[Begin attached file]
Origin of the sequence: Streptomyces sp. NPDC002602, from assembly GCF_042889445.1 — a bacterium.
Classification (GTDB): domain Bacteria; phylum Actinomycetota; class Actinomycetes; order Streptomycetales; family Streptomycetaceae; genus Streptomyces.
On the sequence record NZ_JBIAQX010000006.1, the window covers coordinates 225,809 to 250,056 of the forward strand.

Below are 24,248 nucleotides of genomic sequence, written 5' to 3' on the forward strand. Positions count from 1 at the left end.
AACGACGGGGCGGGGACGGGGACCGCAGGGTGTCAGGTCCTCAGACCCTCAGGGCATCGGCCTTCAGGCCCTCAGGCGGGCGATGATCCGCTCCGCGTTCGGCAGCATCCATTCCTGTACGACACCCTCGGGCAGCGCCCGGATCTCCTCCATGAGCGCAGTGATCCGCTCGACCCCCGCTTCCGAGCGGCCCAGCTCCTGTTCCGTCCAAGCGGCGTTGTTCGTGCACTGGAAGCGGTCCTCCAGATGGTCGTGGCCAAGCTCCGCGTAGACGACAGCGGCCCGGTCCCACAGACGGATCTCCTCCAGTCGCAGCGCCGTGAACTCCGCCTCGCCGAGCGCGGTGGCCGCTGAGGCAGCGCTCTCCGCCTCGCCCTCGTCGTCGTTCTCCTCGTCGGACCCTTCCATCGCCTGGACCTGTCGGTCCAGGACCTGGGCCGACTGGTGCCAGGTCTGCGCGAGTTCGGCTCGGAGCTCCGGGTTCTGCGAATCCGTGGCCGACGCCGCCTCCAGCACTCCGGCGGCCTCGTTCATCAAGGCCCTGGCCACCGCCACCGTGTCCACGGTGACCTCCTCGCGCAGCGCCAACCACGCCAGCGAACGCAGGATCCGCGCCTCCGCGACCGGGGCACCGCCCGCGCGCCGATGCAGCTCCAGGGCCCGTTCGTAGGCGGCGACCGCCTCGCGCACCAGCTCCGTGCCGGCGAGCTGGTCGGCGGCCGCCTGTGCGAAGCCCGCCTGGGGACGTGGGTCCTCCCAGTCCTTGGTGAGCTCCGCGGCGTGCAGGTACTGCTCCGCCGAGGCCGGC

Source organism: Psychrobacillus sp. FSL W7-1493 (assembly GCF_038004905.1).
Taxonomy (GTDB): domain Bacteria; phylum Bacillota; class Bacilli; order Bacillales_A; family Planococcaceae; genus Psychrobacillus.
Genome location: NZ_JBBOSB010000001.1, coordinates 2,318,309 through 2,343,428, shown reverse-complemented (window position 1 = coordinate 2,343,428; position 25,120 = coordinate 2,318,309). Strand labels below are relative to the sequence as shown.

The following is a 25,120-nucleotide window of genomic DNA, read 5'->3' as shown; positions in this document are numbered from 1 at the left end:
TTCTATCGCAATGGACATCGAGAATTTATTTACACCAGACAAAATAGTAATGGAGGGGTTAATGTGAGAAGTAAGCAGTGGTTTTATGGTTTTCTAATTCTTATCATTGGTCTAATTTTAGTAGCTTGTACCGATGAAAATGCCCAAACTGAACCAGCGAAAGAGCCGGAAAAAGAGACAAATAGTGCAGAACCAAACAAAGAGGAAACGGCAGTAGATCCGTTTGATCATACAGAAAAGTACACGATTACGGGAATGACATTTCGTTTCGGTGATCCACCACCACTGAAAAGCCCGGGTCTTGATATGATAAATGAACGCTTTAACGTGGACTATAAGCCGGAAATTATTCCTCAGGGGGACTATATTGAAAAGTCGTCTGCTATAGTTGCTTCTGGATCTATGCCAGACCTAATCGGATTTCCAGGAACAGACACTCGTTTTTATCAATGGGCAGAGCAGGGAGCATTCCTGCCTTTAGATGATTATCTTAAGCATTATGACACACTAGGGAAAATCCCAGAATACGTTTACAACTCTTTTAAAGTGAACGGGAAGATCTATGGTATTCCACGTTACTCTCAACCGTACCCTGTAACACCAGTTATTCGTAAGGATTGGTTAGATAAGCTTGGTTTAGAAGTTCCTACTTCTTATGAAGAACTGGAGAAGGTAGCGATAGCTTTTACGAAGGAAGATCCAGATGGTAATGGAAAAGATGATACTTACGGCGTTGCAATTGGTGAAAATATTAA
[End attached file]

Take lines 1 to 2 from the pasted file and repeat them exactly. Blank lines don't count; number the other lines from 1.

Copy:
Origin of the sequence: Streptomyces sp. NPDC002602, from assembly GCF_042889445.1 — a bacterium.
Classification (GTDB): domain Bacteria; phylum Actinomycetota; class Actinomycetes; order Streptomycetales; family Streptomycetaceae; genus Streptomyces.